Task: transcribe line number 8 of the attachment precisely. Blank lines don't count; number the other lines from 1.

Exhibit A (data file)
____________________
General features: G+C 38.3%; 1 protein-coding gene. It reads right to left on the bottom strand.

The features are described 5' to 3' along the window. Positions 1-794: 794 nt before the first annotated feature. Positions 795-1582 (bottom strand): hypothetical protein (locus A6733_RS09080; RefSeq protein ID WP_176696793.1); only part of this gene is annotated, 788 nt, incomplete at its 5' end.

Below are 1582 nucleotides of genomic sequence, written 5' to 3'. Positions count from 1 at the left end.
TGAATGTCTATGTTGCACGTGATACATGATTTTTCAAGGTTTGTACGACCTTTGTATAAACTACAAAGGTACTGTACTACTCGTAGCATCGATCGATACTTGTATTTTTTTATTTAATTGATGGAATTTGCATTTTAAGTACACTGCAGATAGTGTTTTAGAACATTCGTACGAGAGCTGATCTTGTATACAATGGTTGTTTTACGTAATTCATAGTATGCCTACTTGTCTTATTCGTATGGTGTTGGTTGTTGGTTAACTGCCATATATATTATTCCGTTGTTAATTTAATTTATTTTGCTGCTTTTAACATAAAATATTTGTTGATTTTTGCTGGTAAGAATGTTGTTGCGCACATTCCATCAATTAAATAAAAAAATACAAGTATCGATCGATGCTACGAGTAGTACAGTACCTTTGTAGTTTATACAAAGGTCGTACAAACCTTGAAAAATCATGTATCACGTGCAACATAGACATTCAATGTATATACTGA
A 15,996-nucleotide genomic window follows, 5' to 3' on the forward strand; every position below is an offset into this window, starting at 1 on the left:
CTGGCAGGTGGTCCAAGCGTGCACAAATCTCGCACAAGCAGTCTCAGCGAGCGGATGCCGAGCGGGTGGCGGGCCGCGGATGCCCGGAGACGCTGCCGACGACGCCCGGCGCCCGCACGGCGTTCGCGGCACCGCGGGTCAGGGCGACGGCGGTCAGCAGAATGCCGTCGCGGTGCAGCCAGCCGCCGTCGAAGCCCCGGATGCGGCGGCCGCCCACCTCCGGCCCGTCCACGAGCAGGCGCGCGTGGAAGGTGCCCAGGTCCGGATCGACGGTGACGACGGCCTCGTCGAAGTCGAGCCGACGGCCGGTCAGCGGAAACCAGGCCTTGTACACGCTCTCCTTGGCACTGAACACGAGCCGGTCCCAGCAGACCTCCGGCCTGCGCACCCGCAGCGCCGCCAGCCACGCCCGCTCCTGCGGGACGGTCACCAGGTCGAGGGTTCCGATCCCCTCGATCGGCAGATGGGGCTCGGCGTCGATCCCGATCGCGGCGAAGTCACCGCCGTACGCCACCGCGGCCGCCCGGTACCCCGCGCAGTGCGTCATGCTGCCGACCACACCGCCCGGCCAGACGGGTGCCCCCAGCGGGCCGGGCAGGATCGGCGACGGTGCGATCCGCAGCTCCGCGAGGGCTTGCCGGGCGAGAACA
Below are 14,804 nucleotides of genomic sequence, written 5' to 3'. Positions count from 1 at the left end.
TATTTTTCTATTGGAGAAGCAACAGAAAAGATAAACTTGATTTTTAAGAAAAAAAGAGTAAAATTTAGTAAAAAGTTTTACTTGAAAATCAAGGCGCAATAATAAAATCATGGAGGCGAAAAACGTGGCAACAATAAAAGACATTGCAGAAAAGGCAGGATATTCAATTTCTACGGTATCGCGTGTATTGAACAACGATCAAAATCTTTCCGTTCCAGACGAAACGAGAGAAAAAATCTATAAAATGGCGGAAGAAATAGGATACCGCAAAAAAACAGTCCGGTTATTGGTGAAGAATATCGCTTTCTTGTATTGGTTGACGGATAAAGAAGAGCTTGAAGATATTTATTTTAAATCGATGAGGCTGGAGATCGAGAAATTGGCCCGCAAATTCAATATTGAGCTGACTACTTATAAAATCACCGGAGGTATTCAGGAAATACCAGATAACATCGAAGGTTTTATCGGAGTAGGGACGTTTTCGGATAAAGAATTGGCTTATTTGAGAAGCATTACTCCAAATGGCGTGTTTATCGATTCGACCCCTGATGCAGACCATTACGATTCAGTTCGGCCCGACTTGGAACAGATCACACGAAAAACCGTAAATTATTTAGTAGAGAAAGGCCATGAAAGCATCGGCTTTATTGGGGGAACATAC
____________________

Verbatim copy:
TATTTTTCTATTGGAGAAGCAACAGAAAAGATAAACTTGATTTTTAAGAAAAAAAGAGTAAAATTTAGTAAAAAGTTTTACTTGAAAATCAAGGCGCAATAATAAAATCATGGAGGCGAAAAACGTGGCAACAATAAAAGACATTGCAGAAAAGGCAGGATATTCAATTTCTACGGTATCGCGTGTATTGAACAACGATCAAAATCTTTCCGTTCCAGACGAAACGAGAGAAAAAATCTATAAAATGGCGGAAGAAATAGGATACCGCAAAAAAACAGTCCGGTTATTGGTGAAGAATATCGCTTTCTTGTATTGGTTGACGGATAAAGAAGAGCTTGAAGATATTTATTTTAAATCGATGAGGCTGGAGATCGAGAAATTGGCCCGCAAATTCAATATTGAGCTGACTACTTATAAAATCACCGGAGGTATTCAGGAAATACCAGATAACATCGAAGGTTTTATCGGAGTAGGGACGTTTTCGGATAAAGAATTGGCTTATTTGAGAAGCATTACTCCAAATGGCGTGTTTATCGATTCGACCCCTGATGCAGACCATTACGATTCAGTTCGGCCCGACTTGGAACAGATCACACGAAAAACCGTAAATTATTTAGTAGAGAAAGGCCATGAAAGCATCGGCTTTATTGGGGGAACATAC